Authorized IDES users are either FIs or HCTAs. Each authorized user has limited access to the system based on the data flow model described in their agreement with the United States (for example, an IGA or an FFI agreement) or in Treasury regulations. Note that for many IDES users, the IRS is the only valid recipient for files. The table below provides additional information regarding user access based on agreement types.

The FATCA Metadata XML Schema v1.0 User Guide, Publication 5188 is now available online.  This guide is intended to serve as a tool for financial institutions (FIs) and Host Country Tax Authorities (HCTAs) who transmit data through the International Data Exchange Service (IDES). It explains how to prepare and validate the IDES metadata file used in FATCA reporting. The document assumes that the reader is familiar with the FATCA regulations and is experienced with extensible markup language (XML) and schema technology.

Metadata is a collection of data about the content and characteristics contained in the FATCA reporting files. It is used to ensure the data packets are correctly processed. IDES metadata files should never be encrypted. An authorized user should create and validate a metadata file using the FATCA Metadata XML Schema v1.0. An unencrypted metadata file must be included in the data packet (.ZIP). A metadata file can also be generated using a sender metadata template on the IDES Enrollment Site.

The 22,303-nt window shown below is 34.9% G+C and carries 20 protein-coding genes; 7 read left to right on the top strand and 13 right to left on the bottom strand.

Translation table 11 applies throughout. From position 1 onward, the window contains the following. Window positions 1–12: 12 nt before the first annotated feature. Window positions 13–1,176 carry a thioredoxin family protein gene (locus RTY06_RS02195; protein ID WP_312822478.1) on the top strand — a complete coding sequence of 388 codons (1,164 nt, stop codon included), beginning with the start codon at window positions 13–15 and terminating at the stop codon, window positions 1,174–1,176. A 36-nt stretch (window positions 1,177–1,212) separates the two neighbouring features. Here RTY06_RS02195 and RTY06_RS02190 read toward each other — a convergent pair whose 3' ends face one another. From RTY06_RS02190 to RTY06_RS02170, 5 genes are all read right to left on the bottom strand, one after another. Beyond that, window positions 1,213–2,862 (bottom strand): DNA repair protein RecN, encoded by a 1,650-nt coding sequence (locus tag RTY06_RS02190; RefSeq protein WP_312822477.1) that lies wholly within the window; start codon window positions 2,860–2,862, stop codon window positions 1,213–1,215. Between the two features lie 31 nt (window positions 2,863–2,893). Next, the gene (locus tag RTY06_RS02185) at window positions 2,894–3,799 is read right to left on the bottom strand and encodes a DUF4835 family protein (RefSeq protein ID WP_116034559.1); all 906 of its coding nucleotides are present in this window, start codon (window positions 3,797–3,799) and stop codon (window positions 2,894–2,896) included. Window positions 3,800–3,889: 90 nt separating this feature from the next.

read about the Comparison of NAFTA, BRIC, EU and Caribbean of the 8 FATCA GIIN Lists (June 2014 -> January 2015)

The 3rd edition of Lexis' Guide to FATCA Compliance contains 1,200 pages of legal and compliance analysis – manageable over 54 chapters.  70 FATCA compliance experts from tier 1 institutions, former government officials, and professional firms have contributed to this robust compliance guide, filled with numerous practical examples and several chapters written specifically for the non-legal, compliance operations officer.  No filler pages of publicly available documents and regurgitated regulations – it’s all beef.  See the Lexis website to order a copy of this 3rd edition.

[7] IRS FFI List FAQs, FFI List Q7. Available at (accessed February 1, 2015).